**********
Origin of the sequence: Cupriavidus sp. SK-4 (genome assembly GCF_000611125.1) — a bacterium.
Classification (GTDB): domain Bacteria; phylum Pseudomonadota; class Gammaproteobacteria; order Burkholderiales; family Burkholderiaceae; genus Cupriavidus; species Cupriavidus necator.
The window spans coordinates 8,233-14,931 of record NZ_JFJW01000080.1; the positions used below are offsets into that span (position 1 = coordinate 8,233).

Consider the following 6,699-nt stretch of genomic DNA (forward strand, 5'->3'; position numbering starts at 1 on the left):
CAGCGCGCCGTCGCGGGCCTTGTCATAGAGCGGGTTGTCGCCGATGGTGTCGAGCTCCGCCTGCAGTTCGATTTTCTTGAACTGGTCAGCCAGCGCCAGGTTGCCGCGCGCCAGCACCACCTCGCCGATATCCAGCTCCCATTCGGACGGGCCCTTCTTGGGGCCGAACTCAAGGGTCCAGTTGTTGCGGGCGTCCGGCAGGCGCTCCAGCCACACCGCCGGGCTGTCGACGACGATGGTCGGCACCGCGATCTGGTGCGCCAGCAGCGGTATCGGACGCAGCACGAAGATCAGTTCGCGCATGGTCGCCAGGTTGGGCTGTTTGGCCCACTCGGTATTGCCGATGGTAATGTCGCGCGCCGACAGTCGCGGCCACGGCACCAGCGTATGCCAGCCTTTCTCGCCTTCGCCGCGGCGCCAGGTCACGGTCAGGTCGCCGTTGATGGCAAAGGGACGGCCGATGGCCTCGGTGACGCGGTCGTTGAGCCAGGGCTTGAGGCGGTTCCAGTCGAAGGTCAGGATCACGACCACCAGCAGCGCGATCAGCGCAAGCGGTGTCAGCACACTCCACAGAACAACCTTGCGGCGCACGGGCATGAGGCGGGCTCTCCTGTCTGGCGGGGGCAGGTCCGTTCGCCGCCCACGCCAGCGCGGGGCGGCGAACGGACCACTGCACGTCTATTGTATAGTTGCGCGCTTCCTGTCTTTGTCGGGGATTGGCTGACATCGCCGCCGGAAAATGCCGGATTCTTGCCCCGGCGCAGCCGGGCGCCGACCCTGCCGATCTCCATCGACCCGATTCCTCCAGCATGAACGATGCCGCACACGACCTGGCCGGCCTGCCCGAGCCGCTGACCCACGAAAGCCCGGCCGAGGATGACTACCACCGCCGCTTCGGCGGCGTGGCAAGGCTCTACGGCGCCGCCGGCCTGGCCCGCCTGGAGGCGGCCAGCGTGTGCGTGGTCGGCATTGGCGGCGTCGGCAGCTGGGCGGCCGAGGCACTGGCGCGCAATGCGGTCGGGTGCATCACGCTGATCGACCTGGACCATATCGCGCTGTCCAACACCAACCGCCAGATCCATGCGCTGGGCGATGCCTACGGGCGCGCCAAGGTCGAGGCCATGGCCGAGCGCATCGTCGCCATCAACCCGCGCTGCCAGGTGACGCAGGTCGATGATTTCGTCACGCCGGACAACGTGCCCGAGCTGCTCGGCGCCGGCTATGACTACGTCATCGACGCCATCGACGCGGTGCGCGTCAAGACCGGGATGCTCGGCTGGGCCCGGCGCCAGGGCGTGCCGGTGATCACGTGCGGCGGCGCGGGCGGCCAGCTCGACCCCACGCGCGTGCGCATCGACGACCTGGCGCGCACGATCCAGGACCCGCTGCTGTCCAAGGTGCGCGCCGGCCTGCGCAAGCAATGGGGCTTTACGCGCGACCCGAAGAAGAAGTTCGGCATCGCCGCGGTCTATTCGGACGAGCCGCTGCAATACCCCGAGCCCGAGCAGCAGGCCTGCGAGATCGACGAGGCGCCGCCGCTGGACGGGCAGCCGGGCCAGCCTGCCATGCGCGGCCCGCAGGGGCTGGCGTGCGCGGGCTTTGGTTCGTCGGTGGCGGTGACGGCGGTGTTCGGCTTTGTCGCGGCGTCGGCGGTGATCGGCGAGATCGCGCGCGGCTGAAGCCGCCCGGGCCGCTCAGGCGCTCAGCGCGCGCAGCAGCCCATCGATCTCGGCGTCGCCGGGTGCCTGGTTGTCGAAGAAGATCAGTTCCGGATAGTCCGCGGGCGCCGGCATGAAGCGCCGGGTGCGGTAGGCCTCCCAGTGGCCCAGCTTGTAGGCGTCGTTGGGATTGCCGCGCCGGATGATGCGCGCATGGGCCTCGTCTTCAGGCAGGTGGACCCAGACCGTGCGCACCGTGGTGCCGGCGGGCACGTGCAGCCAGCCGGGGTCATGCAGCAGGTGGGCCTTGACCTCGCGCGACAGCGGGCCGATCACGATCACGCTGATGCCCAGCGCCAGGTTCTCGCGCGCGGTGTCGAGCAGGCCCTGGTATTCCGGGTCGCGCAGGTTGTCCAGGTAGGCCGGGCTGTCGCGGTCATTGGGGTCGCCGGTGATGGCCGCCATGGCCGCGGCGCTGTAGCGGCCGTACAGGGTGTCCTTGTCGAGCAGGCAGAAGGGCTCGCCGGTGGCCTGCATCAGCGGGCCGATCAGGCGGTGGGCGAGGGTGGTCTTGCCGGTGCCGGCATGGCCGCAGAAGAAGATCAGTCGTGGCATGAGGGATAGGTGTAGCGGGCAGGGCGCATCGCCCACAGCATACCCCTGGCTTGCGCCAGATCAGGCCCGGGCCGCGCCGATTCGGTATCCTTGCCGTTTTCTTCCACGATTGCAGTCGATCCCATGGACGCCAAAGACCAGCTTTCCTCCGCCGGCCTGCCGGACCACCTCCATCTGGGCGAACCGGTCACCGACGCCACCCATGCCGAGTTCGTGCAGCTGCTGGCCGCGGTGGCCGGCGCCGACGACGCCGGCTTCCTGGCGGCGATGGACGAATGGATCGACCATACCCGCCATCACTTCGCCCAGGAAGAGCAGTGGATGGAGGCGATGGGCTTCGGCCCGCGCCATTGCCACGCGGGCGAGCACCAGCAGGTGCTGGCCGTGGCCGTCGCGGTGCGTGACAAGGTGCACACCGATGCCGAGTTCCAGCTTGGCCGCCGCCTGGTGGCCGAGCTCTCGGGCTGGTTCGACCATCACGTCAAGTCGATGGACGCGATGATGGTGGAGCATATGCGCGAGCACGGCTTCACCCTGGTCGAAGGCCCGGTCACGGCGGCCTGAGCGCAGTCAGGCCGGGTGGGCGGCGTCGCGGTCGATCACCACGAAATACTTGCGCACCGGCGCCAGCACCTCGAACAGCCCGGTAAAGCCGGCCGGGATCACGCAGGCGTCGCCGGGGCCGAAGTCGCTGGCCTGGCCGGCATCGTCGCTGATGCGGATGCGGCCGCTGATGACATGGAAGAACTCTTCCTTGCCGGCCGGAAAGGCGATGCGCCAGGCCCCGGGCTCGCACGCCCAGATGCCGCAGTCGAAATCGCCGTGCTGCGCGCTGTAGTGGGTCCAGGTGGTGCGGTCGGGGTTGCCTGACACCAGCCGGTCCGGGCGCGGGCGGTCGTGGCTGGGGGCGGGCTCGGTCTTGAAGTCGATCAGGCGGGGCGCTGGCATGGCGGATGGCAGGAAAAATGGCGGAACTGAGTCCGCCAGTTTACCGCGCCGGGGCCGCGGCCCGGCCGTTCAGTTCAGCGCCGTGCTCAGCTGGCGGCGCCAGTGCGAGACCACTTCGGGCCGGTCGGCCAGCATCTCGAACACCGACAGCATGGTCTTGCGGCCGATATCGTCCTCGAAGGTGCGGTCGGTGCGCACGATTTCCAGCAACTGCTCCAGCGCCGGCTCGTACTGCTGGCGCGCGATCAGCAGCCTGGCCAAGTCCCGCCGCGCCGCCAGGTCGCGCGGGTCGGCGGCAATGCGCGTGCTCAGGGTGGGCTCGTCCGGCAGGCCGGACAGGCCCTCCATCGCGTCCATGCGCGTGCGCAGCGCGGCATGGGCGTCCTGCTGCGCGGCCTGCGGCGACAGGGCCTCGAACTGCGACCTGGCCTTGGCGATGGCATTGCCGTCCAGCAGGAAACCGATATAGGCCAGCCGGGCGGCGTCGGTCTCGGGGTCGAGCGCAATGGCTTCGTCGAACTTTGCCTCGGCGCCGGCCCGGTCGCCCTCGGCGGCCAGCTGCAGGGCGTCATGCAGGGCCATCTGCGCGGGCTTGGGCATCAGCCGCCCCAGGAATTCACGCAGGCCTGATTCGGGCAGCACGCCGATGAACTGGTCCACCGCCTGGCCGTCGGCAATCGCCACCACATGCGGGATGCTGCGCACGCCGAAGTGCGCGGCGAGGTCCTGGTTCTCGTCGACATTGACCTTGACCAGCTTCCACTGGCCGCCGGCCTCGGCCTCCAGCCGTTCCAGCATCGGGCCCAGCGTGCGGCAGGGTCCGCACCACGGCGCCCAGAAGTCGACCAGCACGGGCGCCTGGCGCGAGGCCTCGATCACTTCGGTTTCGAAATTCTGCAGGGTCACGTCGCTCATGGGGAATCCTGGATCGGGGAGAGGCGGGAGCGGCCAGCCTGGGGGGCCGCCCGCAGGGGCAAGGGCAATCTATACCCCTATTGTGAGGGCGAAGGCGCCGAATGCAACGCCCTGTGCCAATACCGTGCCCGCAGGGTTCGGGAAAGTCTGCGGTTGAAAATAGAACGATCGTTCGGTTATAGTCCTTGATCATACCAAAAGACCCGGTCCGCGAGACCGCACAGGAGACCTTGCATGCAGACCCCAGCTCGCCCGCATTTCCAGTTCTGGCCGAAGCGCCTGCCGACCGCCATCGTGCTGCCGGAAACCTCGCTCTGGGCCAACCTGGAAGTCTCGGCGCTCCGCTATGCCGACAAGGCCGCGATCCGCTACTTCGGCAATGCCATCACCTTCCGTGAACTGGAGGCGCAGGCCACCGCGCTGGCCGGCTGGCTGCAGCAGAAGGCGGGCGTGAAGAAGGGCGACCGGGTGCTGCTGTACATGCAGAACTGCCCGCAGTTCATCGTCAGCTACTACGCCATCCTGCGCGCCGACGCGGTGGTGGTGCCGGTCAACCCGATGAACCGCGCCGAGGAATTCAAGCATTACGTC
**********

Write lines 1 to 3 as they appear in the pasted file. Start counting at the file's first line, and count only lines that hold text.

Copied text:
Origin of the sequence: Cupriavidus sp. SK-4 (genome assembly GCF_000611125.1) — a bacterium.
Classification (GTDB): domain Bacteria; phylum Pseudomonadota; class Gammaproteobacteria; order Burkholderiales; family Burkholderiaceae; genus Cupriavidus; species Cupriavidus necator.
The window spans coordinates 8,233-14,931 of record NZ_JFJW01000080.1; the positions used below are offsets into that span (position 1 = coordinate 8,233).